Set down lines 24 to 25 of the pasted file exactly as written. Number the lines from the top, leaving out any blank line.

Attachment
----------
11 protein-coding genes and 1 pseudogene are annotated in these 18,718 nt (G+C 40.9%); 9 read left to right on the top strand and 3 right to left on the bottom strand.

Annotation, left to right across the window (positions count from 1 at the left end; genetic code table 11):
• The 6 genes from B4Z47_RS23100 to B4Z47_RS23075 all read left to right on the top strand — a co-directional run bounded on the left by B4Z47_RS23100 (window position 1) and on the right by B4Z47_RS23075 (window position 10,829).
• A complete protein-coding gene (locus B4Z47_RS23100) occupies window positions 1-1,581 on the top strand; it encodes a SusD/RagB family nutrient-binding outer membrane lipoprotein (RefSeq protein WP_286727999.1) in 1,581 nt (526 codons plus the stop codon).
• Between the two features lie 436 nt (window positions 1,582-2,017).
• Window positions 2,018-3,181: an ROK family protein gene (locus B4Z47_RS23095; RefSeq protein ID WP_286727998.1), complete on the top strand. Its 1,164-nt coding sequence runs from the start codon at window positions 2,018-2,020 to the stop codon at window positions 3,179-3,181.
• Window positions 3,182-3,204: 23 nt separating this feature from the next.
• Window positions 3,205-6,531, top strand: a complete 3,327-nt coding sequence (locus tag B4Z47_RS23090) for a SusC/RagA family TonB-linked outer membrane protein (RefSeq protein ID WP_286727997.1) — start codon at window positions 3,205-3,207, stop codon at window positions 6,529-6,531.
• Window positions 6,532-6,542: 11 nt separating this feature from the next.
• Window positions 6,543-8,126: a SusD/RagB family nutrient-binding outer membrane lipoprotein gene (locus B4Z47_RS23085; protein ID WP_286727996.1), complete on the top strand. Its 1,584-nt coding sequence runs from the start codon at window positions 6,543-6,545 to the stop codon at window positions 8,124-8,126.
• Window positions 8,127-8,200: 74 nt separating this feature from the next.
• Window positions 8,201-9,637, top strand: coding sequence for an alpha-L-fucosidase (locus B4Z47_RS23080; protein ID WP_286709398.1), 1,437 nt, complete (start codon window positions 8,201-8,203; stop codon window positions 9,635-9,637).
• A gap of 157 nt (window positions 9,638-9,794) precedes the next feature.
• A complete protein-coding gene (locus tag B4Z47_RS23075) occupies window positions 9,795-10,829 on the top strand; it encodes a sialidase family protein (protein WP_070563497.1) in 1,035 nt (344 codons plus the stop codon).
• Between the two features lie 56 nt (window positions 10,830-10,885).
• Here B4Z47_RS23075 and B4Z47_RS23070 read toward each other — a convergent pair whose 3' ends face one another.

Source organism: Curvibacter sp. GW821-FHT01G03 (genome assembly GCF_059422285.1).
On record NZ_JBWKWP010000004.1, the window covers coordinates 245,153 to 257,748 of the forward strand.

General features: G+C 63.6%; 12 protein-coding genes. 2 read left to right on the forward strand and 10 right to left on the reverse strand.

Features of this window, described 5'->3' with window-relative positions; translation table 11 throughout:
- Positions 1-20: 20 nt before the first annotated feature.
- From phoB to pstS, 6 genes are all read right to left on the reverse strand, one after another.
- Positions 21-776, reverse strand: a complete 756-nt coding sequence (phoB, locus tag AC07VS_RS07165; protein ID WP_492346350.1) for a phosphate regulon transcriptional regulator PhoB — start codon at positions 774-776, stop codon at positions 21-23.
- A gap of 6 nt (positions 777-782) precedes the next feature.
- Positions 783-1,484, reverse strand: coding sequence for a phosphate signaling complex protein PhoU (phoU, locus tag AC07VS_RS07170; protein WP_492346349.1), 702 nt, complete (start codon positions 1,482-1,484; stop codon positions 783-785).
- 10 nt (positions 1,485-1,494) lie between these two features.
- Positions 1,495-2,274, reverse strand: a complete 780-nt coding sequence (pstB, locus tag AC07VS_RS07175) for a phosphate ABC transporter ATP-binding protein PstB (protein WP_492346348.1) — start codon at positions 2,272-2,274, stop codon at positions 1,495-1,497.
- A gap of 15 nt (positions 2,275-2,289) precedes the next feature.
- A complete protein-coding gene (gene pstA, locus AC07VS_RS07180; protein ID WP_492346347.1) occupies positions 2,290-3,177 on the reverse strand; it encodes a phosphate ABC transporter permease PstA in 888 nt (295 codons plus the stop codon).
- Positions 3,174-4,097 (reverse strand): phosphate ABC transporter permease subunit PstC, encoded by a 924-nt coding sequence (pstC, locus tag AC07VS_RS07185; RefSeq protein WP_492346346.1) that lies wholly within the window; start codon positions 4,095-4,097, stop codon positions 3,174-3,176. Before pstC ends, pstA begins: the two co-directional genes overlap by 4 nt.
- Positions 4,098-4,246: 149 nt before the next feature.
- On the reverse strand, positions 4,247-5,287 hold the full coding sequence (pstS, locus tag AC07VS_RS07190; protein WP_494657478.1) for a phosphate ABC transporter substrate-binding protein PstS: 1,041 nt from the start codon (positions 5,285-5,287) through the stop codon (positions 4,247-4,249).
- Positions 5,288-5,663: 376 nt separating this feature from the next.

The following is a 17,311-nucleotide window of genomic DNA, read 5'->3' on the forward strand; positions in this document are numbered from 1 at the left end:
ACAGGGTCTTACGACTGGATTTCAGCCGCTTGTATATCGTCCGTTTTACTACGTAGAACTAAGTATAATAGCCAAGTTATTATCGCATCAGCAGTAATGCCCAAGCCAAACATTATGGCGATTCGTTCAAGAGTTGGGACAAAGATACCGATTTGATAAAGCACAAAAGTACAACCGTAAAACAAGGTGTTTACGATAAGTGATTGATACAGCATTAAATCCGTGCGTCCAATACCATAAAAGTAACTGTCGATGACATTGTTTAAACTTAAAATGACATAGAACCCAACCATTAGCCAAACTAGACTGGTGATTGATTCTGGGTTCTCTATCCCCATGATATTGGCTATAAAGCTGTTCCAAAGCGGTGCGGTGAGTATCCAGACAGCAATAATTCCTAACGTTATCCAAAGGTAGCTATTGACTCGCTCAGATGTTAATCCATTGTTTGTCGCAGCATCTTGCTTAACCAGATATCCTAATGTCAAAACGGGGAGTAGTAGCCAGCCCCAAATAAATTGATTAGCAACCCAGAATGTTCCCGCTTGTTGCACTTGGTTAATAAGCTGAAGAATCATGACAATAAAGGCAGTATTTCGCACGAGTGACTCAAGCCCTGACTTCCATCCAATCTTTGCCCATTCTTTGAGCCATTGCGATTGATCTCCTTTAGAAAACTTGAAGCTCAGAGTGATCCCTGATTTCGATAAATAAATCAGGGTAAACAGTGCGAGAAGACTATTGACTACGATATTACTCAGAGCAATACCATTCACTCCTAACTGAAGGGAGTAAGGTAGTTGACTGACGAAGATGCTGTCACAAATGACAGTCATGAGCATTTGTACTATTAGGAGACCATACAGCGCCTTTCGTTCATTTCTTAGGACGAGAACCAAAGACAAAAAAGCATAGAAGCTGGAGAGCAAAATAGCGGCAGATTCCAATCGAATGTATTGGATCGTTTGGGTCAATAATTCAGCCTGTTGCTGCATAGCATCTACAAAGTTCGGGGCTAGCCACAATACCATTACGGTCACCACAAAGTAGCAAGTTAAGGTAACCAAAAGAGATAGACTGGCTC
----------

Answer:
- A gap of 6 nt (positions 777-782) precedes the next feature.
- Positions 783-1,484, reverse strand: coding sequence for a phosphate signaling complex protein PhoU (phoU, locus tag AC07VS_RS07170; protein WP_492346349.1), 702 nt, complete (start codon positions 1,482-1,484; stop codon positions 783-785).